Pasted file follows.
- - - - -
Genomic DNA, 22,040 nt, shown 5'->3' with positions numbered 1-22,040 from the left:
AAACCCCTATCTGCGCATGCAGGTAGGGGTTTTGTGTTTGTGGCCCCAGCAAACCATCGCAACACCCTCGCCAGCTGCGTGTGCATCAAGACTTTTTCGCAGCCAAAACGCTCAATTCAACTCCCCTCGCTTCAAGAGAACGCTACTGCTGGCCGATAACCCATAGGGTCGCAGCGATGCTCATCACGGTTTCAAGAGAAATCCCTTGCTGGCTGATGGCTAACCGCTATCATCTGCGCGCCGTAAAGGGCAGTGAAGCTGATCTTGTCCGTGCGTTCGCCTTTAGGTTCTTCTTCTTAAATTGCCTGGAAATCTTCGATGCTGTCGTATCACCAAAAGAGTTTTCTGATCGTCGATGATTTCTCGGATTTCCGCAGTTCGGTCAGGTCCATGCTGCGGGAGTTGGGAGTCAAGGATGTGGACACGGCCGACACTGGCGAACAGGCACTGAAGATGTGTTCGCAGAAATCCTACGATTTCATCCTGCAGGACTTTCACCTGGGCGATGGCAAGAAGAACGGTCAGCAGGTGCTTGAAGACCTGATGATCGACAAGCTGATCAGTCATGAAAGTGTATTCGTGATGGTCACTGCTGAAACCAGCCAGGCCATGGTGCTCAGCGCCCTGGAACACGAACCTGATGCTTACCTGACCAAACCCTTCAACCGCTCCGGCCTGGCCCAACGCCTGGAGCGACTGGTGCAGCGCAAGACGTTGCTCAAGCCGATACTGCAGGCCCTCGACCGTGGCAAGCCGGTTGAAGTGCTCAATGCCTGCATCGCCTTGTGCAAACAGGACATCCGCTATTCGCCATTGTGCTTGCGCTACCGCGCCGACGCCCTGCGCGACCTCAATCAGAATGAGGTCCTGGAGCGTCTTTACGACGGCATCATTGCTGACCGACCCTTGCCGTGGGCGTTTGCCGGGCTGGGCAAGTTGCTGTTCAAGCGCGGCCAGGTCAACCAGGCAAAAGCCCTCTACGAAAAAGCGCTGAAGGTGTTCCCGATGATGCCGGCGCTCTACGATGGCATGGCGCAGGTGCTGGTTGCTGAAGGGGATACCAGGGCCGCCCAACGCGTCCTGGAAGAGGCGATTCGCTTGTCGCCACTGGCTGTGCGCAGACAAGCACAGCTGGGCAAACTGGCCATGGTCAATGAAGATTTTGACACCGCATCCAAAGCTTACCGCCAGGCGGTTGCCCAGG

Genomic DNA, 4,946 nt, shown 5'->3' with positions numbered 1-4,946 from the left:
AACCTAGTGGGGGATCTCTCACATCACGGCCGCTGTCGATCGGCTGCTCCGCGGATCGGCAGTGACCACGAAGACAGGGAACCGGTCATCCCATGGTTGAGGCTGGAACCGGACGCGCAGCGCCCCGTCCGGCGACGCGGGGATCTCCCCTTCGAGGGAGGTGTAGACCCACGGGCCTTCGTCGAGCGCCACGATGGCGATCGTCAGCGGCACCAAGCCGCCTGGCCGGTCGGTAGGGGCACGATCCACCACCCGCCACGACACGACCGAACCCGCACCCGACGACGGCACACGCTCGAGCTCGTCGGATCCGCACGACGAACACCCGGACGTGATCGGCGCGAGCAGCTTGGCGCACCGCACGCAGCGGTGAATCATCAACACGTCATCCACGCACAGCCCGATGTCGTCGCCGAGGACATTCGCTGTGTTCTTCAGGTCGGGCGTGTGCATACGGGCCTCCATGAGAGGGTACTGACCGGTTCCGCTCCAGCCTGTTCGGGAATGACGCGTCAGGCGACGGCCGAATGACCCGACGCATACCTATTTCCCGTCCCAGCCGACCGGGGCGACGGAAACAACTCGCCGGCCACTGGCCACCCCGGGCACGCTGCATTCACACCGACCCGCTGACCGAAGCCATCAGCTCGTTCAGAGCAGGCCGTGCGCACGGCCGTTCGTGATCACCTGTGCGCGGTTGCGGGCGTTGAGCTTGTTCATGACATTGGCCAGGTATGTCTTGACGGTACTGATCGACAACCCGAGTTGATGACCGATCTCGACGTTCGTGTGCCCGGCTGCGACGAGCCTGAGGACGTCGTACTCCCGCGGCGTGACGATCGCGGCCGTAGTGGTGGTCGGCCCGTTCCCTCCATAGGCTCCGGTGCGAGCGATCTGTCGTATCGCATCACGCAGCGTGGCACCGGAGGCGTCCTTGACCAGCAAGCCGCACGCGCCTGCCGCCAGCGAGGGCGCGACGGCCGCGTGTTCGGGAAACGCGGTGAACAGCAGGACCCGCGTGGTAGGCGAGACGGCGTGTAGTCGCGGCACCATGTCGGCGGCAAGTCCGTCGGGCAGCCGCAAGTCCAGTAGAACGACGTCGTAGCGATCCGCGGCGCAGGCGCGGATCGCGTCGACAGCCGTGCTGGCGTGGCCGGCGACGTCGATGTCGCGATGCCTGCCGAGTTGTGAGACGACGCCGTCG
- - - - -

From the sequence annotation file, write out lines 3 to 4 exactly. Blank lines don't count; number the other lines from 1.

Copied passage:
Genomic DNA, 4,946 nt, shown 5'->3' with positions numbered 1-4,946 from the left:
AACCTAGTGGGGGATCTCTCACATCACGGCCGCTGTCGATCGGCTGCTCCGCGGATCGGCAGTGACCACGAAGACAGGGAACCGGTCATCCCATGGTTGAGGCTGGAACCGGACGCGCAGCGCCCCGTCCGGCGACGCGGGGATCTCCCCTTCGAGGGAGGTGTAGACCCACGGGCCTTCGTCGAGCGCCACGATGGCGATCGTCAGCGGCACCAAGCCGCCTGGCCGGTCGGTAGGGGCACGATCCACCACCCGCCACGACACGACCGAACCCGCACCCGACGACGGCACACGCTCGAGCTCGTCGGATCCGCACGACGAACACCCGGACGTGATCGGCGCGAGCAGCTTGGCGCACCGCACGCAGCGGTGAATCATCAACACGTCATCCACGCACAGCCCGATGTCGTCGCCGAGGACATTCGCTGTGTTCTTCAGGTCGGGCGTGTGCATACGGGCCTCCATGAGAGGGTACTGACCGGTTCCGCTCCAGCCTGTTCGGGAATGACGCGTCAGGCGACGGCCGAATGACCCGACGCATACCTATTTCCCGTCCCAGCCGACCGGGGCGACGGAAACAACTCGCCGGCCACTGGCCACCCCGGGCACGCTGCATTCACACCGACCCGCTGACCGAAGCCATCAGCTCGTTCAGAGCAGGCCGTGCGCACGGCCGTTCGTGATCACCTGTGCGCGGTTGCGGGCGTTGAGCTTGTTCATGACATTGGCCAGGTATGTCTTGACGGTACTGATCGACAACCCGAGTTGATGACCGATCTCGACGTTCGTGTGCCCGGCTGCGACGAGCCTGAGGACGTCGTACTCCCGCGGCGTGACGATCGCGGCCGTAGTGGTGGTCGGCCCGTTCCCTCCATAGGCTCCGGTGCGAGCGATCTGTCGTATCGCATCACGCAGCGTGGCACCGGAGGCGTCCTTGACCAGCAAGCCGCACGCGCCTGCCGCCAGCGAGGGCGCGACGGCCGCGTGTTCGGGAAACGCGGTGAACAGCAGGACCCGCGTGGTAGGCGAGACGGCGTGTAGTCGCGGCACCATGTCGGCGGCAAGTCCGTCGGGCAGCCGCAAGTCCAGTAGAACGACGTCGTAGCGATCCGCGGCGCAGGCGCGGATCGCGTCGACAGCCGTGCTGGCGTGGCCGGCGACGTCGATGTCGCGATGCCTGCCGAGTTGTGAGACGACGCCGTCG